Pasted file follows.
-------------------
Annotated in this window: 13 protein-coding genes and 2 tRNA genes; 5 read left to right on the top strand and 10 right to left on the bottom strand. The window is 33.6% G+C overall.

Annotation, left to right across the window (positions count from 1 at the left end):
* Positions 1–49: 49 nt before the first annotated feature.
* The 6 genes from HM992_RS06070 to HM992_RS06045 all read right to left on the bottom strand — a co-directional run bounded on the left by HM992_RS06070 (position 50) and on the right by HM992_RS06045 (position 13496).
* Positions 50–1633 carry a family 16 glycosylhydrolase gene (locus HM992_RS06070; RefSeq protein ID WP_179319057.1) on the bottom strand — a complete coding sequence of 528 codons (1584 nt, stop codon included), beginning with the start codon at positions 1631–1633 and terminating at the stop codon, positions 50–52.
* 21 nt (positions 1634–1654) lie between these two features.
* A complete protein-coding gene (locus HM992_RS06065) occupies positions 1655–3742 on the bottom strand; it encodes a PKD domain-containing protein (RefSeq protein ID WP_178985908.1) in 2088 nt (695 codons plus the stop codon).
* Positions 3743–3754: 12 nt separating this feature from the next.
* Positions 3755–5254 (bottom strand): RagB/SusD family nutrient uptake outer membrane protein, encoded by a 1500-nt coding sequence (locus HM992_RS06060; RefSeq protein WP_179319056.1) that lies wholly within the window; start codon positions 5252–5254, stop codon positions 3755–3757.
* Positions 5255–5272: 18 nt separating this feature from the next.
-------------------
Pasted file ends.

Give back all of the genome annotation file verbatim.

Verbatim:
Annotated in this window: 13 protein-coding genes and 2 tRNA genes; 5 read left to right on the top strand and 10 right to left on the bottom strand. The window is 33.6% G+C overall.

Annotation, left to right across the window (positions count from 1 at the left end):
* Positions 1–49: 49 nt before the first annotated feature.
* The 6 genes from HM992_RS06070 to HM992_RS06045 all read right to left on the bottom strand — a co-directional run bounded on the left by HM992_RS06070 (position 50) and on the right by HM992_RS06045 (position 13496).
* Positions 50–1633 carry a family 16 glycosylhydrolase gene (locus HM992_RS06070; RefSeq protein ID WP_179319057.1) on the bottom strand — a complete coding sequence of 528 codons (1584 nt, stop codon included), beginning with the start codon at positions 1631–1633 and terminating at the stop codon, positions 50–52.
* 21 nt (positions 1634–1654) lie between these two features.
* A complete protein-coding gene (locus HM992_RS06065) occupies positions 1655–3742 on the bottom strand; it encodes a PKD domain-containing protein (RefSeq protein ID WP_178985908.1) in 2088 nt (695 codons plus the stop codon).
* Positions 3743–3754: 12 nt separating this feature from the next.
* Positions 3755–5254 (bottom strand): RagB/SusD family nutrient uptake outer membrane protein, encoded by a 1500-nt coding sequence (locus HM992_RS06060; RefSeq protein WP_179319056.1) that lies wholly within the window; start codon positions 5252–5254, stop codon positions 3755–3757.
* Positions 5255–5272: 18 nt separating this feature from the next.